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Gunnar Hökmark on the negotiations of the Banking Structure Regulation

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If we don’t get new investments financed we will not get the jobs and the growth Europe is in need of. Instead we will dive into a new financial crisis caused by underinvestment, lack of growth and falling asset values. For me a stable financial sector means facilitating investments that we need, addressing the risks in the system and having stable credit institutions. 

The big European universal banks are stable banks. They need to live up to new rules on capital requirements and on recovery and resolution. Stopping them from providing liquidity, market making and investment banking would undermine the whole idea of a Capital Markets union. It would mean less liquidity where it is needed, less market making where that is demanded and less investment. This would especially impact on the economies of the Member States dependent on European banks with their home in other Member States.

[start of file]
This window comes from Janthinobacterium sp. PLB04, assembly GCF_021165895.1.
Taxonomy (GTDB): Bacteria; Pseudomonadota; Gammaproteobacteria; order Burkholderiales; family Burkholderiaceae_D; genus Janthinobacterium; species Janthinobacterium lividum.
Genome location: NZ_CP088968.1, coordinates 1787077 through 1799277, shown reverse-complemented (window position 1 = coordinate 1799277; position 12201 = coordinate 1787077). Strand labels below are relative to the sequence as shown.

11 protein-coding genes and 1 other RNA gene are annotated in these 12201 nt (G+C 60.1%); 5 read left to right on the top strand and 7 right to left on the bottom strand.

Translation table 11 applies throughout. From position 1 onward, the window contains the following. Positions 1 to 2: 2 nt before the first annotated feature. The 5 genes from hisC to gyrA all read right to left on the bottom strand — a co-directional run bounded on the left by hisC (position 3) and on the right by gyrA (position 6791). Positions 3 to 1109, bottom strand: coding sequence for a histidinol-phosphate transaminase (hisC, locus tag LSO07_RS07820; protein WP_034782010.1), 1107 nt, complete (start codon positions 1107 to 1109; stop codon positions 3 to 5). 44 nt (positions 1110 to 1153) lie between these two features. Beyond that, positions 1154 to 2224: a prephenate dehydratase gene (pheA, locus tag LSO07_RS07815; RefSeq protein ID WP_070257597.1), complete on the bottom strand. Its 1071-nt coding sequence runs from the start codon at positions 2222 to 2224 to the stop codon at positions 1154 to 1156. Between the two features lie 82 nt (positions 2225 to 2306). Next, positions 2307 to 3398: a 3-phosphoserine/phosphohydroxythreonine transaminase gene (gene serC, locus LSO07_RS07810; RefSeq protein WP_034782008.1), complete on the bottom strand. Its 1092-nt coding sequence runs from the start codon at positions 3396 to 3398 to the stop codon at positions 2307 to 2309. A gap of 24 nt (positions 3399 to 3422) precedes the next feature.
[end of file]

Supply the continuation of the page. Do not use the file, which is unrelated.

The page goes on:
They would lose very much of the financial activities they are in the need of. As a way of developing a working capital union and supporting recovery and growth, this would mean three steps backwards. 

·         The countries in the deepest problems would be the biggest losers.

·         The European financial institutions would be less active across European borders.

·         The banks that European economies are dependent on for financing investments would be forced to shrink their financing of investments.

This is why I have proposed another approach regarding Banking Structure Regulation, rather than to just separate functioning and stable credit institutions based on the simple criteria they are big and at the same time providing investments and liquidity to the markets. That would be counter-productive to the European recovery and contrary to the aims of a Capital Markets Union. My aim is to address the risks but  also to facilitate the financing of investments by the credit institutions we have.

I take note that there is a majority in favour of this approach in the ECON committee of European Parliament but regret that there doesn’t seem to be an opportunity for the broader majority I have strived for. I am concerned that some groups prefer separation of banks as a goal in itself rather than facilitating investments combined with addressing the risks in the system. That is a way that would not only endanger the stability of the system but also the stability of the economic recovery.

Ultimately I hope for broader support for a solution that combines investments, market making with the best of stable banks where we focus on reducing the risks instead of the structure of banks. I will work with an open mind and an open door to those who see the importance of Europe getting investments back on track.